After a long, much needed nap, I was ready to explore the island’s other natural attractions, knowing, of course, that nothing would match the adrenaline rush of swimming with giant sharks. Isla Holbox has long been a magnet for bird watchers and naturalists. The leeward side is lined with mangroves where white pelicans, pink flamingos and black cormorants nest. A white-sand beach popular with pregnant sea turtles fringes the windward shores.

Local fishermen offer tours to Isla Pasión (Passion Island), Isla Pajaros (Bird Island) and a cool fresh-water spring in the mangrove lagoon.

A good way to explore the 26-mile-long island is in a rented golf cart, and it’s easy to pass several days just walking along the beach looking for shells, lingering at cafes in town and hanging out in a hammock.

Isla Holbox isn’t for everyone. It’s one of the buggiest places I’ve ever been the mosquitoes and sand fleas are legendary. Showers must always be followed by a liberal dousing of bug spray. Just my luck, the bugs are at their worst during whale shark season when the air is sweltering. Locals far prefer the cooler breezes of spring.

But Holbox is also the Mexico I thought was lost forever. Cell phones don’t work here and cars are few and far between. Though TVs are virtually nonexistent, there’s plenty to watch, from fishermen repairing their nets in their front yards with treadle sewing machines to vibrant displays of produce in the markets.

Naturally, fish is the dietary staple here. I devoured conch and octopus ceviche, shrimp sauteed with garlic and butter and pizza topped with lobster chunks.

The morning after my great adventure, thunder rumbled and rain splashed in the swimming pool beside my front porch. Another shark encounter was out of the question. Truth be told, my aching body was quite content to walk barefoot into town for ceviche. Then it was back to the hammock where Romeo and I swayed until sunset turned the silver sky to gold.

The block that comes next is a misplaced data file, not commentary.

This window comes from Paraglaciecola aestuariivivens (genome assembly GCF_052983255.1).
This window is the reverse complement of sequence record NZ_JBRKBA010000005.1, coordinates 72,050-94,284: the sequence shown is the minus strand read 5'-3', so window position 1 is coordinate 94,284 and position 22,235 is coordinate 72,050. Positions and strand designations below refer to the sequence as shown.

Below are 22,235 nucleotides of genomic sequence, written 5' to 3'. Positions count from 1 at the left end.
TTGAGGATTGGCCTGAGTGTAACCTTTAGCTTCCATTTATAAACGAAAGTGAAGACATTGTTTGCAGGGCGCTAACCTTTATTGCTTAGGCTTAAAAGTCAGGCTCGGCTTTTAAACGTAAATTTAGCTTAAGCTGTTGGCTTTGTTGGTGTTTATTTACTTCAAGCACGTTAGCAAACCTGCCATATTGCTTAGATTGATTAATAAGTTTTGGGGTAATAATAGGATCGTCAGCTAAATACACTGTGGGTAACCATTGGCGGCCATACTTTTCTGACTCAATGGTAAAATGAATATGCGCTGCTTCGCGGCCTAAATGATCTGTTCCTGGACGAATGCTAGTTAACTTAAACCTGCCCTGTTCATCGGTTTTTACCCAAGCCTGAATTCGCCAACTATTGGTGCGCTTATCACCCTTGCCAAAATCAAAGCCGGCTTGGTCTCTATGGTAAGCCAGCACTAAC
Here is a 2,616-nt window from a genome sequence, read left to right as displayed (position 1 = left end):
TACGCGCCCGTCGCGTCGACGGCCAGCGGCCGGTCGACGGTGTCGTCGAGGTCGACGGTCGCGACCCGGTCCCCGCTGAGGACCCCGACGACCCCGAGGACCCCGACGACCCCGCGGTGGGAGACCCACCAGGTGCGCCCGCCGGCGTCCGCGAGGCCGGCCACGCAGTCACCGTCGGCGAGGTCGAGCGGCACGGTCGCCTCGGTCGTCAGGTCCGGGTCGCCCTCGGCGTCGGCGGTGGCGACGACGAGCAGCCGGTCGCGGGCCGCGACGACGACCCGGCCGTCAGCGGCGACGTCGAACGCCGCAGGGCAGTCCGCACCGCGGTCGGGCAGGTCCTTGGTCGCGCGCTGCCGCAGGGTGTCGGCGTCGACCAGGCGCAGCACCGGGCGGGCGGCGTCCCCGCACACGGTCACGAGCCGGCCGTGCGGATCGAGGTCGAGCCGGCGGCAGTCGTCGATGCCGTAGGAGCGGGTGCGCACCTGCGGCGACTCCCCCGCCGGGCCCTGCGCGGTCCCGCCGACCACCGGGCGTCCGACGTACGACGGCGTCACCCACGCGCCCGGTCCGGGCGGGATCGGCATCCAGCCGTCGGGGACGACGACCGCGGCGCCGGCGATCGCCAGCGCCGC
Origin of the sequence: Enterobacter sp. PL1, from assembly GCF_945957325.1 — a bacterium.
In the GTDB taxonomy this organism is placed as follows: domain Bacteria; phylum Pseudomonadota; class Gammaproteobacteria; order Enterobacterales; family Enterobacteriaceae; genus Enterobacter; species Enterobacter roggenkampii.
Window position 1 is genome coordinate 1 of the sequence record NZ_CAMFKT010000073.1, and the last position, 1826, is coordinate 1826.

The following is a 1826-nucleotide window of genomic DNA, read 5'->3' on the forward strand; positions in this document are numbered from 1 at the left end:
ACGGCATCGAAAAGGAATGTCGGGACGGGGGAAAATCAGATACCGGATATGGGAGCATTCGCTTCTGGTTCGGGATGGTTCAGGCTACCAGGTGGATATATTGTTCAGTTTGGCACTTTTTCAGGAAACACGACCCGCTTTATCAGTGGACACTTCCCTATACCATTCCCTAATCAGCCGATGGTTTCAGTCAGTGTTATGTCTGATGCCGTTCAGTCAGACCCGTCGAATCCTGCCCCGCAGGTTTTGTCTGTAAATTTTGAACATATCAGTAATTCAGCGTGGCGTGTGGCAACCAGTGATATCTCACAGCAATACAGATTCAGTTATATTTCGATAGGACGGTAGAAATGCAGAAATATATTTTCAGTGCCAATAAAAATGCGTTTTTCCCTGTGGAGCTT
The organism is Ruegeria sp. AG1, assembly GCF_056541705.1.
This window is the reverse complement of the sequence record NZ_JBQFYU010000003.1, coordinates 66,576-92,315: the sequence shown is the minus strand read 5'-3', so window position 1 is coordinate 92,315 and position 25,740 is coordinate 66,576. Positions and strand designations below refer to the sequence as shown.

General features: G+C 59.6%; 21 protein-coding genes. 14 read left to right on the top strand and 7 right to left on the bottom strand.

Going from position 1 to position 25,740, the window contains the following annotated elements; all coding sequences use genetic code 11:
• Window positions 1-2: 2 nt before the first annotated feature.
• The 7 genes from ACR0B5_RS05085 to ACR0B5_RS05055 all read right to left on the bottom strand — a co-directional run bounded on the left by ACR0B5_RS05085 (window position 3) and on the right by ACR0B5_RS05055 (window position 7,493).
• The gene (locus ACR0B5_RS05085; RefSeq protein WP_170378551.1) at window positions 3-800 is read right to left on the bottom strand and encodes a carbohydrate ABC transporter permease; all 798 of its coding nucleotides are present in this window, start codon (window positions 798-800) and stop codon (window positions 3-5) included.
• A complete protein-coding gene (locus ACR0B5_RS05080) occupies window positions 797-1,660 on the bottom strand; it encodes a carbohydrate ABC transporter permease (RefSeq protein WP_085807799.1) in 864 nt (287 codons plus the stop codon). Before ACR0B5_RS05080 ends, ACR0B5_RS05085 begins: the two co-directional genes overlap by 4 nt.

Getting There: Cancun is the nearest airport. Public buses run frequently from Cancun to Chiquila, about three hours north, where travelers can take the ferry to Holbox. Most hotels arrange transfers from Cancun; cost ranges from $50 to $90 each way. Many of the travelers I encountered had arranged their entire trips through travel agents.

Xaloc: Mosquito nets cover king-size beds set in the middle of circular rooms in this cluster of 18 bungalows by the beach. Double-sink bathrooms have hot-water showers. The owners are considering replacing ceiling fans with air-conditioners in some rooms. Amenities include two pools, a restaurant and an airy second-story loft with hammocks. Transfers from Cancun can be arranged in advance. Xaloc is a member of the well-regarded Mexico Boutique Hotels group.


Hotelito Casa Las Tortugas: This area hotel is loaded with whimsical character. Bungalows painted green, pink and yellow surround gardens right by the beach hammocks hang everywhere. The restaurant serves superb espresso and breakfasts.

Tours: Well established as the area’s best eco-tourism company, EcoColors offers weekly trips to Holbox from Cancun. Trips include the whale sharks when they’re around, and concentrate on the aquatic birds the rest of the year.